How do U.S. Surcharges and Service Fees Work?

( Published Monday, October 09, 2017)


Paying online is a far more convenient and environmentally friendly method of settling customer accounts around the world, but it comes at a price. As a merchant, you know that your customers love the convenience of paying online—and that processing credit cards can be surprisingly expensive. How do you reconcile the cost to your business with the ease of paying with a credit card?

You're considering adding a surcharge or a service fee to your transactions to help you recoup your out of pocket expenses, but you're not sure what's permitted in your country. After all, the rules in the U.S. might not apply in Canada, and vice versa. For now, we're going to focus on the different roles of surcharges and service fees in the U.S. What's the difference between the two, what do they mean, and why are they necessary? 

What's a Surcharge? 

First things first: what's a surcharge, anyway? Basically, a surcharge is a charge that can be applied anytime a purchase is made with a credit card. It's meant to help the merchant recoup the cost of allowing customers to pay with a credit card, but that doesn't mean that merchants can charge whatever they want for the privilege of paying with plastic. 

Theses fees are typically a percentage of the sale. Rather than charging a flat surcharge fee, the merchant would charge, say, 3% of the total purchase. 

Surcharges are legal at the federal level in the U.S., but not all states are on board with them. In addition to Puerto Rico, there are ten states in which surcharges are not legal

  • California
  • Colorado
  • Connecticut
  • Florida
  • Kansas
  • Maine
  • Massachusetts
  • New York
  • Oklahoma
  • Texas

In all other states, surcharges are legal, but they're seriously restricted. Some states have passed statutes that permit sellers to offer discounts to customers who pay with cash rather than credit cards to encourage consumers to skip the fee-heavy credit card transaction. 

Surcharges can ONLY be applied to credit card payments, not debit or prepaid card payments, and the maximum amount that the customer can be charged is 4%.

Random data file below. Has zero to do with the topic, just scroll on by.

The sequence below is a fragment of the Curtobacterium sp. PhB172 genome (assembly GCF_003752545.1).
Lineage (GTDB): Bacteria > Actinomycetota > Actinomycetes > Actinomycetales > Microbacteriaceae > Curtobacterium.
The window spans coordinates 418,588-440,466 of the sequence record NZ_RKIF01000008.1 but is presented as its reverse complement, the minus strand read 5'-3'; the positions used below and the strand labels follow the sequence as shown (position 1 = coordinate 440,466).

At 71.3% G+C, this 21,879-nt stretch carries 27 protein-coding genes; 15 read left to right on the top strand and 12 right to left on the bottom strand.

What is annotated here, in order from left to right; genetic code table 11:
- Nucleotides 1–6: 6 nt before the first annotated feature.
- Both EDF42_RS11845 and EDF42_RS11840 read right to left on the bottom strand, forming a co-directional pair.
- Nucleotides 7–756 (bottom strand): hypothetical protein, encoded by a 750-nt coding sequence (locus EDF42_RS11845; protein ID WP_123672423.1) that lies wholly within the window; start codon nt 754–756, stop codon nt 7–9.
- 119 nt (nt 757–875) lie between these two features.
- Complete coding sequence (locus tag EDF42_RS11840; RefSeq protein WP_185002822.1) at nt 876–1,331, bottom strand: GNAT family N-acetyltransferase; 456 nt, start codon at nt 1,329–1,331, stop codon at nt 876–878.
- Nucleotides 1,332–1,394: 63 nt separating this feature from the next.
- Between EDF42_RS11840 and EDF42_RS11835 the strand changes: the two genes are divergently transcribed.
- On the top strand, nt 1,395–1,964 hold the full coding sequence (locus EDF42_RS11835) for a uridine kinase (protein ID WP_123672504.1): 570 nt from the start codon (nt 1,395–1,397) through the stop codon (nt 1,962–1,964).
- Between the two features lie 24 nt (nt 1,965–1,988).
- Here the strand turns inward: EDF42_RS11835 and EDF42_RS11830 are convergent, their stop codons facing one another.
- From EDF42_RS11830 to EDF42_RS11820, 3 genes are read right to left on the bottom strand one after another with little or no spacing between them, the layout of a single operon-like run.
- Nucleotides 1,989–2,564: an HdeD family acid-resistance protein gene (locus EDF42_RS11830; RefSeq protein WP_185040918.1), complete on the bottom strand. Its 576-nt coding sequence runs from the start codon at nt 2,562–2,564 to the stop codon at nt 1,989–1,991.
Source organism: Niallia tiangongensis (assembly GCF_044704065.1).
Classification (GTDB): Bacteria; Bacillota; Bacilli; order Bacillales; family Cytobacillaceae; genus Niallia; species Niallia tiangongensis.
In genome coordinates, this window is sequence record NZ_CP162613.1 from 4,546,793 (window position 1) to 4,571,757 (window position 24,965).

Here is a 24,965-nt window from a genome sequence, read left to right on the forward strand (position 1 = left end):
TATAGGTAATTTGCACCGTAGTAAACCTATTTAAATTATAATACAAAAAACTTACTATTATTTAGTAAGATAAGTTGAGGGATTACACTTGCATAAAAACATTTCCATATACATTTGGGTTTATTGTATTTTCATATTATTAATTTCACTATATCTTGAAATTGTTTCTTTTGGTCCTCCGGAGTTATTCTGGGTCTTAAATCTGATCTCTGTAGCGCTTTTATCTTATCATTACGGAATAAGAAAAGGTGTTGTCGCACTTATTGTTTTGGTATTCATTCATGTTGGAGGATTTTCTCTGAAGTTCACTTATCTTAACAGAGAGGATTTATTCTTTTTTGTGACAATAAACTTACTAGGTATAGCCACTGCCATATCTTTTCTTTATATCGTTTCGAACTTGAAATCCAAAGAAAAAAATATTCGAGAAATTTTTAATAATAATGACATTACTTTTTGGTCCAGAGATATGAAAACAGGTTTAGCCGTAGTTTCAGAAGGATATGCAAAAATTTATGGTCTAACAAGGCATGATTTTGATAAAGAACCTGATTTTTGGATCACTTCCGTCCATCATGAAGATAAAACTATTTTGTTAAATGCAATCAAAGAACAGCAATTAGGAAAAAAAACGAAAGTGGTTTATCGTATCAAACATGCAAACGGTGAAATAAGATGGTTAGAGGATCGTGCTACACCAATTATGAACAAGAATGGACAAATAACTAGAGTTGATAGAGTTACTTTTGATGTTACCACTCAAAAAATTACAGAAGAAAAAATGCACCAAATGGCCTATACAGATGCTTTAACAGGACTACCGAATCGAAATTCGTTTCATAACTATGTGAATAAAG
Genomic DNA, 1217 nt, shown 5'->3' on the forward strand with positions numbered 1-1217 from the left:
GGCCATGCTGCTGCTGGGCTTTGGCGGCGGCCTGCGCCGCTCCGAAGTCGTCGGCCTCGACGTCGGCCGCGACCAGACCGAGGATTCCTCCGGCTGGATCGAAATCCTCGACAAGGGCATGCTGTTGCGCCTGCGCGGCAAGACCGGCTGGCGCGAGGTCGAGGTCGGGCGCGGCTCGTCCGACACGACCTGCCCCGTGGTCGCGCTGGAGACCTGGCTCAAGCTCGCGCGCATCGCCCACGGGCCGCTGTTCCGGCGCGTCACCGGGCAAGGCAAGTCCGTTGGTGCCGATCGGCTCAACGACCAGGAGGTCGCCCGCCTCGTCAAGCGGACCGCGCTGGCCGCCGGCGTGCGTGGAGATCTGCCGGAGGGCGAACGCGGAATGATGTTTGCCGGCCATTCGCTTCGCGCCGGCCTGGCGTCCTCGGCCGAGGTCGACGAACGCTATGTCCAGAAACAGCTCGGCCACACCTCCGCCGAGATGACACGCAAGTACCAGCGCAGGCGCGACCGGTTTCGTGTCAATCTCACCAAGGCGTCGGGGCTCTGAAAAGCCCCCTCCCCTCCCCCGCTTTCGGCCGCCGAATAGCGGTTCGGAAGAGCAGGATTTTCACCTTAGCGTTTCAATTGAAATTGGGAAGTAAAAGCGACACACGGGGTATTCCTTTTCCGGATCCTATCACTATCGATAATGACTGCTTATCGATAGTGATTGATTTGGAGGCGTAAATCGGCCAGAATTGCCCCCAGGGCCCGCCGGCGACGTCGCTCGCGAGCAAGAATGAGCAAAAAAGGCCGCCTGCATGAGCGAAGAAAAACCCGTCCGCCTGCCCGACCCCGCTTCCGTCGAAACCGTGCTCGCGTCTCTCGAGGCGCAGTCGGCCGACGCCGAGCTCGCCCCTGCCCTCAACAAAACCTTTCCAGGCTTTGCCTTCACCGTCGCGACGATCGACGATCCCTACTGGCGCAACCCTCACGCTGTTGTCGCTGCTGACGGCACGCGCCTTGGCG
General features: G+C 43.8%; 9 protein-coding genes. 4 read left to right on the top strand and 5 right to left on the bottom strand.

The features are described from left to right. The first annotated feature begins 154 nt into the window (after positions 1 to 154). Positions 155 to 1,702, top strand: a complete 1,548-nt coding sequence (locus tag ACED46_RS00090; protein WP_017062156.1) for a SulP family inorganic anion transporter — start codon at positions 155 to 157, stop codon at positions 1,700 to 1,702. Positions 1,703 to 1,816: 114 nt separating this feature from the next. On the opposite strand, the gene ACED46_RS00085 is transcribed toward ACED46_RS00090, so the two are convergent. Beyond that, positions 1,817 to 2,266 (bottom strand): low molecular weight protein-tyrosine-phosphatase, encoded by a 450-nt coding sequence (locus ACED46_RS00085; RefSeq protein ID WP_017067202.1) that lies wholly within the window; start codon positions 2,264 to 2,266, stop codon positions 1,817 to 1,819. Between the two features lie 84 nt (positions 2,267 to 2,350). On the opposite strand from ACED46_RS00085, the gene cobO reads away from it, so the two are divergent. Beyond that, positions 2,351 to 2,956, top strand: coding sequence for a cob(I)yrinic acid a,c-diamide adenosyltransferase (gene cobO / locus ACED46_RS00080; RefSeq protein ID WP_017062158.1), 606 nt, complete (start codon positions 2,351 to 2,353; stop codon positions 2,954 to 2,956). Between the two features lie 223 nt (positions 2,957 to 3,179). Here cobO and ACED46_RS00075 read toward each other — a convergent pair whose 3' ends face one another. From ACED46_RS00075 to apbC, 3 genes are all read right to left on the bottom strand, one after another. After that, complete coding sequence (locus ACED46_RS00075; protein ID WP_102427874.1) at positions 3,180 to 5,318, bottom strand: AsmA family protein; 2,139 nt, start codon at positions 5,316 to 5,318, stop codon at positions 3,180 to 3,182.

What's a Service Fee? 

A service fee basically charges users for the convenience of being able to pay with a credit card rather than with the typical method of payment. If, for instance, an HOA has an option to pay online in addition to mailing a check, they can charge a service fee in the US.

However, a business that conducts ecommerce only cannot charge a service fee— paying by credit card is their primary method of payment, thus the merchant isn't going out of their way to offer the customer a more convenient payment method. 

Unlike surcharges, this is typically a pre-set amount— say, for example, an American merchant charges a $2.50  service fee for every credit card transaction online.  The number is the same regardless of the amount of the transaction. Additionally, the customer must be notified that the fee's being appended to their payment prior to finalization. The customer must be given the opportunity to cancel the payment if they would prefer to pay in a different manner to avoid the fee.  

Confused? That's okay. Understanding the complexities of online credit card payments, including over the phone credit card payments and PCI compliance challenges, in the U.S. is difficult. That's where Ivrnet comes into the picture. We can help you overcome the challenges related to online payment, ensuring that you're compliant with the law (whether you're in the U.S. or Canada) and keeping your customers' sensitive data secure. Contact us today to learn more about SafePay